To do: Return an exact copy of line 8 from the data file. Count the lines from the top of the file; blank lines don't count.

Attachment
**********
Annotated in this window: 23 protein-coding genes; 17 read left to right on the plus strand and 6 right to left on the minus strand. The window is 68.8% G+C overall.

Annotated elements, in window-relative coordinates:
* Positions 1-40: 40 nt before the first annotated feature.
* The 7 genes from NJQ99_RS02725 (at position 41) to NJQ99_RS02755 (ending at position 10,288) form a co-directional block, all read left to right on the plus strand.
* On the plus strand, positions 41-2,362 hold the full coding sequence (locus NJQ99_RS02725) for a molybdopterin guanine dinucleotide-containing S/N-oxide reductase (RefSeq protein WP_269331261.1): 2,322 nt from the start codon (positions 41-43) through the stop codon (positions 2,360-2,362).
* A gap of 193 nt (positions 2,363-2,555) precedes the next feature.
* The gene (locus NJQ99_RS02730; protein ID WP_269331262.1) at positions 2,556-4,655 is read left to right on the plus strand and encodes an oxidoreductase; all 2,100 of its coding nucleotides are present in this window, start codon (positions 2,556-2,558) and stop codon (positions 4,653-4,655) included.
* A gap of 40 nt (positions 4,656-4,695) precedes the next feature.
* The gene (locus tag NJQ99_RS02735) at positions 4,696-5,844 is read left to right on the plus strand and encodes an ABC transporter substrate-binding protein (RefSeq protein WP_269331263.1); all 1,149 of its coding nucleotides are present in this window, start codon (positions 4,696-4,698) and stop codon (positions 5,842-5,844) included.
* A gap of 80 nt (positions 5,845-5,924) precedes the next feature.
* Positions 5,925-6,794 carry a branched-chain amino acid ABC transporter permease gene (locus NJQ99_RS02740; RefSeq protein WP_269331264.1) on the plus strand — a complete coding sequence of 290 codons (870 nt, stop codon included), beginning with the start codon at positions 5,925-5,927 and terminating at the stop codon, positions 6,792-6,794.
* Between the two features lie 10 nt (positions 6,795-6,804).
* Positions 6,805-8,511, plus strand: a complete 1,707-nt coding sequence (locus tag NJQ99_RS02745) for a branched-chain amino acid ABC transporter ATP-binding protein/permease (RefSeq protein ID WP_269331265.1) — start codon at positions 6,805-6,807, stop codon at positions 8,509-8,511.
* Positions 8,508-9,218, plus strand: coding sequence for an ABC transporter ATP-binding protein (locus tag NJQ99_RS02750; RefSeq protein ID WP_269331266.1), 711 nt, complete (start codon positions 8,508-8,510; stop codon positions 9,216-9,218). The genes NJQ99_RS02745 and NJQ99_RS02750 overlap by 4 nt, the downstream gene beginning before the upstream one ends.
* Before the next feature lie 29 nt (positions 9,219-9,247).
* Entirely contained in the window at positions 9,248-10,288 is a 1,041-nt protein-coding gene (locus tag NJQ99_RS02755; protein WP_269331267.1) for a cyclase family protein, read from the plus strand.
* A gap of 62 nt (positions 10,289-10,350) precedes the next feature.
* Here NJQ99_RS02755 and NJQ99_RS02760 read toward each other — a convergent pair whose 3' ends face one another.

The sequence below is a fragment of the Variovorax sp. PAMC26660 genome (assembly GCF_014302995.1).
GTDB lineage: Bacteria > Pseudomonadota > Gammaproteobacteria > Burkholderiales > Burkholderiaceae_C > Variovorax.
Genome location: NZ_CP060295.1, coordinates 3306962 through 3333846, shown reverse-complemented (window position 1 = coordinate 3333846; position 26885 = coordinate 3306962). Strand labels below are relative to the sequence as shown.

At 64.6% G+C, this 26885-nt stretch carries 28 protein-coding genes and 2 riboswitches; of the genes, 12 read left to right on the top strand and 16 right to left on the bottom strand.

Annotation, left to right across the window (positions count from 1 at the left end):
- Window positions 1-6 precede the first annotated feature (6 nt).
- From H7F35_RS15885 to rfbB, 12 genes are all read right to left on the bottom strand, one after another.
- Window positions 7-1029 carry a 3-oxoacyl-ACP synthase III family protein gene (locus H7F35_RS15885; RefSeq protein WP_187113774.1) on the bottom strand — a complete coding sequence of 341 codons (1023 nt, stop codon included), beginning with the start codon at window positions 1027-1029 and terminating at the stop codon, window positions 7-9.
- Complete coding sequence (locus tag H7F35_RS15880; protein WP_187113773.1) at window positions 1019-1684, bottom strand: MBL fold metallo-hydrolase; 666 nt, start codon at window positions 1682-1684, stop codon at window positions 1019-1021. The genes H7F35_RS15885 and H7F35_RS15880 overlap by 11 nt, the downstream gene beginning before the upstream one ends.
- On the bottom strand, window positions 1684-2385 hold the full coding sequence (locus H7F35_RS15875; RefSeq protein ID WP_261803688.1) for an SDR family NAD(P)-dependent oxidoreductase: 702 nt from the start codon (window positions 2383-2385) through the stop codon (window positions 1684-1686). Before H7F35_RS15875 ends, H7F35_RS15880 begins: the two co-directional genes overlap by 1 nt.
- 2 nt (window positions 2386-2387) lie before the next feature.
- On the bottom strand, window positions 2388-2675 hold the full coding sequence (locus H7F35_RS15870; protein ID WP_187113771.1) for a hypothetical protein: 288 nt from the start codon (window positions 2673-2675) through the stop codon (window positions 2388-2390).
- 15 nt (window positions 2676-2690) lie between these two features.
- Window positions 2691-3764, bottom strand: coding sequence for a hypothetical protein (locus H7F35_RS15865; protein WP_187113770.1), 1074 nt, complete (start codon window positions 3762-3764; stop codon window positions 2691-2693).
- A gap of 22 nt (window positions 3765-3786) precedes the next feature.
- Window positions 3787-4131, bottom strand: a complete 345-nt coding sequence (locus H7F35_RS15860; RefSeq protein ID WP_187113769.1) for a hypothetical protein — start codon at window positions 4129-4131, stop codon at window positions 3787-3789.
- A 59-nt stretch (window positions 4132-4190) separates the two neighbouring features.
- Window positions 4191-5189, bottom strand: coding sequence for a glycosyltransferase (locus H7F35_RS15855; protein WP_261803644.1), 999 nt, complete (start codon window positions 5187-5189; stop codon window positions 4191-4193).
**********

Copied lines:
* A gap of 40 nt (positions 4,656-4,695) precedes the next feature.